It was truly a showdown of summer's best. I couldn't stick around to view the final vote, and I'd be hard-pressed to pick my own favorites, but I certainly enjoyed the feast, and the reminder that it's still summer, despite the cloudy skies, the mounting piles of reading for school, and the winter squash that is roasting away in the oven. Let's call it the liminal space between summer and fall, the best of all worlds.

Eat well!

Wednesday, September 9, 2009

Labor Day Feast

Labor Day is pretty special to my group of friends. It was on Labor Day, two years ago, that a group of us got together for a potluck that would turn into a veritable institution - Family Dinner. Every Friday night dozens of people fill a home, a feast is made, instruments are brought out, music is made, people fall in love, I make cookies on the fly without a recipe, someone covers a Radiohead song, people fall asleep, and in a week's time, it happens all over again.

The cornerstone of "My Portland", Family Dinner has bred our sometimes band, The internationally acclaimed Ivonrose Family Jamboree (as featured in French Glamour and, more often, our front porches), has been the source of the best friendships a girl could ask for, and has required a hell of a lot of cooking. It's also probably the reason I'm single, but hey, that's another story. I really think it is greatly because of this rag-tag bunch of hooligans that I am who I am today. Week after week, when school, work, family, or Portland weather has got me frazzled, it means so much to be able to walk into a kitchen and help cook food for my best friends. Who gets to do that? It's amazing, and it's ours. So, I don't know if any of you read my blog, but I love you, each and every one of you.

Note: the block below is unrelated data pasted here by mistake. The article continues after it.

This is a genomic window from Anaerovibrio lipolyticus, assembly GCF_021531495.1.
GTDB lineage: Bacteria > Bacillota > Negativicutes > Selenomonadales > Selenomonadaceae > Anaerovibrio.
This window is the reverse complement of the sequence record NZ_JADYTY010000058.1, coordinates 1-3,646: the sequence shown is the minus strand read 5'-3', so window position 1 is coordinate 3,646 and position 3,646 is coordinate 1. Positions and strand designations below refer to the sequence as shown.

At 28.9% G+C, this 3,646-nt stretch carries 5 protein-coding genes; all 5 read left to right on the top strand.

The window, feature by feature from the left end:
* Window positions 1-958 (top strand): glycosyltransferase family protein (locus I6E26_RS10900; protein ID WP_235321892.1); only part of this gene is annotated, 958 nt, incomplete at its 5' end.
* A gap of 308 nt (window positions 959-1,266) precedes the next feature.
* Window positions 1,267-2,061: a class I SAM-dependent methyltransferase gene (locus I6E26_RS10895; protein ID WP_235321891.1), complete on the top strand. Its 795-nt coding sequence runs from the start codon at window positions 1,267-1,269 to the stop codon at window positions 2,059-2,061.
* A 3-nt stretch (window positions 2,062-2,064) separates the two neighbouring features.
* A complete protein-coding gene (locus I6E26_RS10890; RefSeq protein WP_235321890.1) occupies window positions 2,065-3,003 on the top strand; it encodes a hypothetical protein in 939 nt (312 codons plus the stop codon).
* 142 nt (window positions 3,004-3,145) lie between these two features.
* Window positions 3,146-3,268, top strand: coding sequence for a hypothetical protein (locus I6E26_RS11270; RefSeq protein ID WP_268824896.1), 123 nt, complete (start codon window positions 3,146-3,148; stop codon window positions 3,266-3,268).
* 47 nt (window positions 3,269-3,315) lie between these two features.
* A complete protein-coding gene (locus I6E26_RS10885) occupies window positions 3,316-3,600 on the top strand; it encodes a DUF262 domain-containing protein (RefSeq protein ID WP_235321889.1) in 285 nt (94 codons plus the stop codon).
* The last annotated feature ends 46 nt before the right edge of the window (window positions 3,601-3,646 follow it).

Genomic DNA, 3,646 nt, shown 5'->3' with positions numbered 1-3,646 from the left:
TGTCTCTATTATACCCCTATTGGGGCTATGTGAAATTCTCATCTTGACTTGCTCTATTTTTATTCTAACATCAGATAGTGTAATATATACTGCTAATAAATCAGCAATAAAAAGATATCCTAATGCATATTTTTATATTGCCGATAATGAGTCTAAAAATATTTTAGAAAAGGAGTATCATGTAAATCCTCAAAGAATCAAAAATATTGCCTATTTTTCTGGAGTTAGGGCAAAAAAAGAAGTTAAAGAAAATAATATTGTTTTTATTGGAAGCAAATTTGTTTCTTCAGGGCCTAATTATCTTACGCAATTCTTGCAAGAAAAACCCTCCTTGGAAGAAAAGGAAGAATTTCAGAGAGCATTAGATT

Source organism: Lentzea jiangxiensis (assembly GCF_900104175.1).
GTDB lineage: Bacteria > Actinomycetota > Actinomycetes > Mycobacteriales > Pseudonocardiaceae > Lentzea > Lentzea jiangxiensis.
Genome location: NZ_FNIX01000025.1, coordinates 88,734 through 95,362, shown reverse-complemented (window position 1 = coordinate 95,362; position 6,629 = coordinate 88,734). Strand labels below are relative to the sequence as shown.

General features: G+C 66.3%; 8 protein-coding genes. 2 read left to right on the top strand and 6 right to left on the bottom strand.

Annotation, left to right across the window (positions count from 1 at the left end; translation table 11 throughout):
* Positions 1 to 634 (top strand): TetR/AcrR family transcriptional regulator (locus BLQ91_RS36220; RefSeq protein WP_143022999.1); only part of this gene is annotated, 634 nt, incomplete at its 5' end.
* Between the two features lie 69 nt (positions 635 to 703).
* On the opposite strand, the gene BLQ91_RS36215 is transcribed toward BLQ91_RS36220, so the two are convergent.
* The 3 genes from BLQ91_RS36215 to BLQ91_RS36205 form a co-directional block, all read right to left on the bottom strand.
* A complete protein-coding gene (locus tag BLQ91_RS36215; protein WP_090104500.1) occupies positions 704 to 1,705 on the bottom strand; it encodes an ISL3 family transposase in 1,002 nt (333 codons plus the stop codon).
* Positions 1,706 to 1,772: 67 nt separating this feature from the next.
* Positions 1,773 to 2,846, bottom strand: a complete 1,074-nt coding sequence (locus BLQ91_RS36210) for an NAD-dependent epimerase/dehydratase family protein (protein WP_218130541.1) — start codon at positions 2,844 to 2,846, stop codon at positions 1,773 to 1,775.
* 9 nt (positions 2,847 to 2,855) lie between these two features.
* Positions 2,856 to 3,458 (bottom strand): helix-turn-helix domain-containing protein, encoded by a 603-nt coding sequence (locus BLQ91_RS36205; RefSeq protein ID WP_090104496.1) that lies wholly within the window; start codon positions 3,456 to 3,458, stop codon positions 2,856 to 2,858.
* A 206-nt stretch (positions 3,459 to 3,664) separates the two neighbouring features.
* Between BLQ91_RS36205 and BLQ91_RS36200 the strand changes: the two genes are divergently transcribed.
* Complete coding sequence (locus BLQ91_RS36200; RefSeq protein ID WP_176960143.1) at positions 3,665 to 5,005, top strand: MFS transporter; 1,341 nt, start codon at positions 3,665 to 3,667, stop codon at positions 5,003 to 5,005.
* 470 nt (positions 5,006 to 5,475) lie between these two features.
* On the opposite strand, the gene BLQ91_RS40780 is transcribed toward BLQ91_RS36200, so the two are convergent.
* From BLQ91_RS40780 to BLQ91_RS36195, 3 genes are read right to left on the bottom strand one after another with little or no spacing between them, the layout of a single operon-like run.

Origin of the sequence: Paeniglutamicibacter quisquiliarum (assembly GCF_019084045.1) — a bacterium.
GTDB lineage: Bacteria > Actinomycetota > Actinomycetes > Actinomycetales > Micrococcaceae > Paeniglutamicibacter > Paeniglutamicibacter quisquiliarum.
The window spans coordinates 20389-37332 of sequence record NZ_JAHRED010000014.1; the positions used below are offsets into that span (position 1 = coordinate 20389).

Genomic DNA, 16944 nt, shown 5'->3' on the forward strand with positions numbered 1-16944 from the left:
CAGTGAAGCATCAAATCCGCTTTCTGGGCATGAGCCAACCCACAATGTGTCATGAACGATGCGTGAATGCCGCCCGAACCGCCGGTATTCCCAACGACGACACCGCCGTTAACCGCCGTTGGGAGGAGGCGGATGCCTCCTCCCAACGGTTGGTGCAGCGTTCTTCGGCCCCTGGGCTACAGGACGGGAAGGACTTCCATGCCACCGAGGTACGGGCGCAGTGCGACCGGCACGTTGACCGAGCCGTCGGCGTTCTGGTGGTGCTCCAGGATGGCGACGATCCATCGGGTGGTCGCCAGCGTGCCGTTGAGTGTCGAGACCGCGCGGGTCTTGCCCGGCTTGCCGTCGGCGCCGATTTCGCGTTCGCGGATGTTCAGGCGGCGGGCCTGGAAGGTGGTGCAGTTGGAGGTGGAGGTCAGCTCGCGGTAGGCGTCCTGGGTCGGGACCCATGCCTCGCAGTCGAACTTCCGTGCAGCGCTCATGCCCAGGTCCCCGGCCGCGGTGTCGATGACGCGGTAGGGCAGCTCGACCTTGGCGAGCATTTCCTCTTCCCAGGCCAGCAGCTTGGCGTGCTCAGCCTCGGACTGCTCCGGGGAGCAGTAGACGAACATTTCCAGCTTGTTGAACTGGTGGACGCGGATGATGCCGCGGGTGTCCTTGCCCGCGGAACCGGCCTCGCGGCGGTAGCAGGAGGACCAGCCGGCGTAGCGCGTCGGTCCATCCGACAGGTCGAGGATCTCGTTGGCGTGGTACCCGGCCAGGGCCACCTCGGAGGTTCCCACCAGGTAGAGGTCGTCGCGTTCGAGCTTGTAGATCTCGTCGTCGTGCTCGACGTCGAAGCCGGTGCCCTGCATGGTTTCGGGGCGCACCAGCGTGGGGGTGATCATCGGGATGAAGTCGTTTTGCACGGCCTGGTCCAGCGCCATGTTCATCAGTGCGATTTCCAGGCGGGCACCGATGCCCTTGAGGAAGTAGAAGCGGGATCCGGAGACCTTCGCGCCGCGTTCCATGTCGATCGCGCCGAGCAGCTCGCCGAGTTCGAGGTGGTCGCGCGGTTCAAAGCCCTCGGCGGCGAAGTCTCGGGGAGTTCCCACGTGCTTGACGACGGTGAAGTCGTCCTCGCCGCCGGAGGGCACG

Ok, emotional blathering aside, let's get down to the food. Because that's what you are really here for. You know how they say you don't want to watch the sausages being made? Well, they say something like that, and apparently they weren't talking about veggie sausages, because that process is relatively benign.